I ntroduction: This experimental study was designed to evaluate how the rate of dentoalveolar distraction into a bony defect affects bone quality and quantity. Methods: Using 6 adult foxhound dogs and a randomized split-mouth design, we evaluated the differences between regenerate bone produced by distracting segments of bone containing the second premolars at either 1 or 2 mm per day for 5 days, followed by a 6-week consolidation period. Microcomputed tomography was used to evaluate bone density, percent bone volume, trabecular number, trabecular separation, and trabecular thickness. Results: The lingual aspect of the regenerate exhibited more bone than did the buccal aspect, and all but one of the 12 specimens showed less than 1 mm of vertical bone deficiency in the regenerate area. No differences were found between the 1-mm per day and the 2-mm per day rates for bone density, percent bone volume, trabecular number, trabecular separation, and trabecular thickness. With the exception of trabecular separation on the 2-mm per day side ( P = 0.030), there were no statistically significant differences between the mesial, middle, and distal segments of the regenerate. Compared with control bone, the regenerate bone was less dense, and had less bone volume, a higher trabecular number, and approximately half the trabecular thickness. Conclusions: Bone regenerate produced by rates of 1 and 2 mm per day of dentoalveolar distraction was similar in quality and quantity. Although less mature, the size and shape of the regenerate bone produced by rapid dentoalveolar distraction was comparable with the control bone.

How does the rate of dentoalveolar distraction affect the bone regenerate produced?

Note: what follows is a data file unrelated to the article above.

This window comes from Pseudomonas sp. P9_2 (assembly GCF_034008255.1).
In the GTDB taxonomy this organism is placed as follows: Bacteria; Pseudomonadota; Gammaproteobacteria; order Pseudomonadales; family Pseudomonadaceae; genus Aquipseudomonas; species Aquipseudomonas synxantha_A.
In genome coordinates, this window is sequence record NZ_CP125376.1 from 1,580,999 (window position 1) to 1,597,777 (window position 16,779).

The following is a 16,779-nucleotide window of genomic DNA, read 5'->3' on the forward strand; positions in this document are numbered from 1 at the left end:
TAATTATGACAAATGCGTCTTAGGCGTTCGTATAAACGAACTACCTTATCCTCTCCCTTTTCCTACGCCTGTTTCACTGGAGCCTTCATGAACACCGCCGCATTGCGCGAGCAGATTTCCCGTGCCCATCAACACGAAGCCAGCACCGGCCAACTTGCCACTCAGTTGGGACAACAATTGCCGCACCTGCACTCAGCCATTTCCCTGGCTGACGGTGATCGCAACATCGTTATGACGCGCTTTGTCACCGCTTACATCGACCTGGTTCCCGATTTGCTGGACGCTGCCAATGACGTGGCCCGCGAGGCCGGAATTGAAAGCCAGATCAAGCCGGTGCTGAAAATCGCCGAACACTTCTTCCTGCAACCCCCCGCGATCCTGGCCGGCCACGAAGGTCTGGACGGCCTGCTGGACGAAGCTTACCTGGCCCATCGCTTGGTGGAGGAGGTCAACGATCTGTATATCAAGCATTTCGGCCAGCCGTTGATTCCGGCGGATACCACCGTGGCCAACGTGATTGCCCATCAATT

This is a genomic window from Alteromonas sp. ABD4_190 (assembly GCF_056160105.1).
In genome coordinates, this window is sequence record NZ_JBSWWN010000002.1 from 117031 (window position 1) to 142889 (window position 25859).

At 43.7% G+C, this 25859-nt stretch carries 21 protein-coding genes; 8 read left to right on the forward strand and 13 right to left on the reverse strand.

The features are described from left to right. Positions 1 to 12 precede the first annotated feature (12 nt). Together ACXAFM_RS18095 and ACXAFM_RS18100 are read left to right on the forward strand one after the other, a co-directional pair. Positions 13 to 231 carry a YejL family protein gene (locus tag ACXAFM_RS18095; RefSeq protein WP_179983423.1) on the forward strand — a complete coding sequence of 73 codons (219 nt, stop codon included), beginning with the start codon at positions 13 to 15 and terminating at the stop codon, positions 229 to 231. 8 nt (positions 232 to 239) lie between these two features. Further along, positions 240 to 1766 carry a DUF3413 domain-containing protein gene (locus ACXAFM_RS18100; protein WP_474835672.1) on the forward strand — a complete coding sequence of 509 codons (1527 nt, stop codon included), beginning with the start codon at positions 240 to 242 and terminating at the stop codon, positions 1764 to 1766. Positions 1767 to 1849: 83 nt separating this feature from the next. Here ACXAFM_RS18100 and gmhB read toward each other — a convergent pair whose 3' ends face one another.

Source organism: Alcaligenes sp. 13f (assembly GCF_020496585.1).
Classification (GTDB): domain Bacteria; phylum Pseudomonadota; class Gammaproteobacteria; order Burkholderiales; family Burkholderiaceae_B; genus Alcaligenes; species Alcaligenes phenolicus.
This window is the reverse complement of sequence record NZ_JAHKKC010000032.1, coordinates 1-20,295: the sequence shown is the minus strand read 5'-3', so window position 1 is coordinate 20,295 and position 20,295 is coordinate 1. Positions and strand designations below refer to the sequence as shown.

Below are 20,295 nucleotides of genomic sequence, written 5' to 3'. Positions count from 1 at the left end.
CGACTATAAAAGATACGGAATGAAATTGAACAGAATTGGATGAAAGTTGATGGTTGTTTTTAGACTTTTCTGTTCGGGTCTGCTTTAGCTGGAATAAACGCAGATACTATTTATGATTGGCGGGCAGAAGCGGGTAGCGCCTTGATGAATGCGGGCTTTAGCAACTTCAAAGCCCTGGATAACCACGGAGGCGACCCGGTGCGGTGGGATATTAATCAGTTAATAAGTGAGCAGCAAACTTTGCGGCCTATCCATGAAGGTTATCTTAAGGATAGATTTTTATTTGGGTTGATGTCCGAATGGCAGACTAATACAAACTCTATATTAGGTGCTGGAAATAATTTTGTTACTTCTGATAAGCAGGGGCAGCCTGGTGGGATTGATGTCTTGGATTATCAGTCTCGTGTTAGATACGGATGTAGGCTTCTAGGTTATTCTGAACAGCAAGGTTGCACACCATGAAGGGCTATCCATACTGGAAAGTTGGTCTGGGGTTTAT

Adam C. Spencer, Phillip M. Campbell, Paul Dechow, Michael L. Ellis, and Peter H. Buschang. Am J Orthod Dentofacial Orthop 2011;140:e211-e221

I ntroduction: This experimental study was designed to evaluate how the rate of dentoalveolar distraction into a bony defect affects bone quality and quantity. Methods: Using 6 adult foxhound dogs and a randomized split-mouth design, we evaluated the differences between regenerate bone produced by distracting segments of bone containing the second premolars at either 1 or 2 mm per day for 5 days, followed by a 6-week consolidation period. Microcomputed tomography was used to evaluate bone density, percent bone volume, trabecular number, trabecular separation, and trabecular thickness. Results: The lingual aspect of the regenerate exhibited more bone than did the buccal aspect, and all but one of the 12 specimens showed less than 1 mm of vertical bone deficiency in the regenerate area. No differences were found between the 1-mm per day and the 2-mm per day rates for bone density, percent bone volume, trabecular number, trabecular separation, and trabecular thickness. With the exception of trabecular separation on the 2-mm per day side ( P = 0.030), there were no statistically significant differences between the mesial, middle, and distal segments of the regenerate. Compared with control bone, the regenerate bone was less dense, and had less bone volume, a higher trabecular number, and approximately half the trabecular thickness. Conclusions: Bone regenerate produced by rates of 1 and 2 mm per day of dentoalveolar distraction was similar in quality and quantity. Although less mature, the size and shape of the regenerate bone produced by rapid dentoalveolar distraction was comparable with the control bone.

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Apr 11, 2017 | Posted by in Orthodontics | Comments Off on Online only abstracts